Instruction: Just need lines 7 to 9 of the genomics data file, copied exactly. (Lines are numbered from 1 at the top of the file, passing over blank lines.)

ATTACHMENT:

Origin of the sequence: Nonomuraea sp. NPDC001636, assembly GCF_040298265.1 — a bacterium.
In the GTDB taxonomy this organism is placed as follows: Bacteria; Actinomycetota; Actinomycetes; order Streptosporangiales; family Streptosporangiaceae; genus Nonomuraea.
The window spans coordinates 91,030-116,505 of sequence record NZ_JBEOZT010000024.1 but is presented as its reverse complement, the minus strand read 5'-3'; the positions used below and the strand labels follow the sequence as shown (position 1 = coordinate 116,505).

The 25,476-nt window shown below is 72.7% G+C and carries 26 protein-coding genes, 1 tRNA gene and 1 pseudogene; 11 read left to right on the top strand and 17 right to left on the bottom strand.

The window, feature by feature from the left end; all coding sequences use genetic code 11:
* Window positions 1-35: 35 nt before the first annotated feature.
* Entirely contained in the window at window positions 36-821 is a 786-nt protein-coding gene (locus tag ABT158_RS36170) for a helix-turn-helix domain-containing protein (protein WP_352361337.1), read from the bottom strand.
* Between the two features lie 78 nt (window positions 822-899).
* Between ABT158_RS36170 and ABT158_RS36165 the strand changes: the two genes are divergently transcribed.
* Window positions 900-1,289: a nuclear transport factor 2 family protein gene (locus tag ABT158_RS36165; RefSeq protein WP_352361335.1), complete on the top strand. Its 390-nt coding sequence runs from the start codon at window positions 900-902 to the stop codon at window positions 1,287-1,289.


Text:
* Entirely contained in the window at window positions 36-821 is a 786-nt protein-coding gene (locus tag ABT158_RS36170) for a helix-turn-helix domain-containing protein (protein WP_352361337.1), read from the bottom strand.
* Between the two features lie 78 nt (window positions 822-899).
* Between ABT158_RS36170 and ABT158_RS36165 the strand changes: the two genes are divergently transcribed.